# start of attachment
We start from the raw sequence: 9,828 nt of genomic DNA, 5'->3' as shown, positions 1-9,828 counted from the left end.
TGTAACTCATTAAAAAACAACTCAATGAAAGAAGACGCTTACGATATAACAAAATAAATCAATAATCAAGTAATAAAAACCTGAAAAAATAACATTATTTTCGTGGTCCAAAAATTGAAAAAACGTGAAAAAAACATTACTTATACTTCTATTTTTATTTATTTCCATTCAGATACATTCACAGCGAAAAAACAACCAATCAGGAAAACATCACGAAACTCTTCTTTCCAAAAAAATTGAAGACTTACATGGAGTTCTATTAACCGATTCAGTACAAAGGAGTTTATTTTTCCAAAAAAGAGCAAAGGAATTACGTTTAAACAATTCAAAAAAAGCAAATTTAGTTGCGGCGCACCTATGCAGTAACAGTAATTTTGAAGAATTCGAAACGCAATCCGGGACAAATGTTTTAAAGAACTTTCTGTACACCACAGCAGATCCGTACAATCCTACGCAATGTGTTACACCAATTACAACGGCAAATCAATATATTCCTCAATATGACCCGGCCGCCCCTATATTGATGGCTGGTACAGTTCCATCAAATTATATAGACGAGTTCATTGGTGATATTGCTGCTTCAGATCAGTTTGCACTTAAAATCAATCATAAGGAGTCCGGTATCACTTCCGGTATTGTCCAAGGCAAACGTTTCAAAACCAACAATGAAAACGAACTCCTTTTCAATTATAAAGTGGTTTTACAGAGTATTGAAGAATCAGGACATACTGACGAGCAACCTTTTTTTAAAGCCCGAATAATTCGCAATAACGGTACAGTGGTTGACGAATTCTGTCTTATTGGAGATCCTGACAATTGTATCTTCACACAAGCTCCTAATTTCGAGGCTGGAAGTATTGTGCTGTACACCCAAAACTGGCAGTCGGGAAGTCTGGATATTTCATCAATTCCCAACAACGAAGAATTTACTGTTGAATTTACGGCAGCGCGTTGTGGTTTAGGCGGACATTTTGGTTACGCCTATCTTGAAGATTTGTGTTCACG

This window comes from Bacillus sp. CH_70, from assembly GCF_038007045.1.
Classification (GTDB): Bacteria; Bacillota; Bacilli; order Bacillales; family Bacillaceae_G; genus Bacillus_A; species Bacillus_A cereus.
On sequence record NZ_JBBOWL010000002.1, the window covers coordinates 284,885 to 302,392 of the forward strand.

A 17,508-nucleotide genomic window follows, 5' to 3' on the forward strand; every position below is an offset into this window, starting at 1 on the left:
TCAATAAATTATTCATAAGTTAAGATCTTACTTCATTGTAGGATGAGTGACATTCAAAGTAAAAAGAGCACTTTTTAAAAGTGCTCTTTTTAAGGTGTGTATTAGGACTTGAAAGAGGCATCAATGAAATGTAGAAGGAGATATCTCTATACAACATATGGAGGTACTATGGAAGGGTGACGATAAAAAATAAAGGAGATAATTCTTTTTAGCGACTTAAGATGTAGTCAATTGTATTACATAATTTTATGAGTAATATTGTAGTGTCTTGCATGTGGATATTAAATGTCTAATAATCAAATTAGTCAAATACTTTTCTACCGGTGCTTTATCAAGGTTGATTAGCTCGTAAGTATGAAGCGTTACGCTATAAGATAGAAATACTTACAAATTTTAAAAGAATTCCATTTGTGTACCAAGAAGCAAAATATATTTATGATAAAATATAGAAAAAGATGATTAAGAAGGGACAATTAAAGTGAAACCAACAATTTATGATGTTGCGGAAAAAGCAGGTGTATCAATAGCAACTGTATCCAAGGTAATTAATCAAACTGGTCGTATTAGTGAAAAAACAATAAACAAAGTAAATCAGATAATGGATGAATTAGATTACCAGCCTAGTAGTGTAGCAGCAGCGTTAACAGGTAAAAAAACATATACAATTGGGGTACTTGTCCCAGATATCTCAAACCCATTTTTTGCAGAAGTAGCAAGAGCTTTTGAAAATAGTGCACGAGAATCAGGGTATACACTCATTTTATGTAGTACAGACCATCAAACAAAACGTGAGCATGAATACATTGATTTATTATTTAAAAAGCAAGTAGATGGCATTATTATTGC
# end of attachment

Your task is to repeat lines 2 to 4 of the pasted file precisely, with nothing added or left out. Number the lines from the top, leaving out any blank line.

TGTAACTCATTAAAAAACAACTCAATGAAAGAAGACGCTTACGATATAACAAAATAAATCAATAATCAAGTAATAAAAACCTGAAAAAATAACATTATTTTCGTGGTCCAAAAATTGAAAAAACGTGAAAAAAACATTACTTATACTTCTATTTTTATTTATTTCCATTCAGATACATTCACAGCGAAAAAACAACCAATCAGGAAAACATCACGAAACTCTTCTTTCCAAAAAAATTGAAGACTTACATGGAGTTCTATTAACCGATTCAGTACAAAGGAGTTTATTTTTCCAAAAAAGAGCAAAGGAATTACGTTTAAACAATTCAAAAAAAGCAAATTTAGTTGCGGCGCACCTATGCAGTAACAGTAATTTTGAAGAATTCGAAACGCAATCCGGGACAAATGTTTTAAAGAACTTTCTGTACACCACAGCAGATCCGTACAATCCTACGCAATGTGTTACACCAATTACAACGGCAAATCAATATATTCCTCAATATGACCCGGCCGCCCCTATATTGATGGCTGGTACAGTTCCATCAAATTATATAGACGAGTTCATTGGTGATATTGCTGCTTCAGATCAGTTTGCACTTAAAATCAATCATAAGGAGTCCGGTATCACTTCCGGTATTGTCCAAGGCAAACGTTTCAAAACCAACAATGAAAACGAACTCCTTTTCAATTATAAAGTGGTTTTACAGAGTATTGAAGAATCAGGACATACTGACGAGCAACCTTTTTTTAAAGCCCGAATAATTCGCAATAACGGTACAGTGGTTGACGAATTCTGTCTTATTGGAGATCCTGACAATTGTATCTTCACACAAGCTCCTAATTTCGAGGCTGGAAGTATTGTGCTGTACACCCAAAACTGGCAGTCGGGAAGTCTGGATATTTCATCAATTCCCAACAACGAAGAATTTACTGTTGAATTTACGGCAGCGCGTTGTGGTTTAGGCGGACATTTTGGTTACGCCTATCTTGAAGATTTGTGTTCACG

This window comes from Bacillus sp. CH_70, from assembly GCF_038007045.1.
Classification (GTDB): Bacteria; Bacillota; Bacilli; order Bacillales; family Bacillaceae_G; genus Bacillus_A; species Bacillus_A cereus.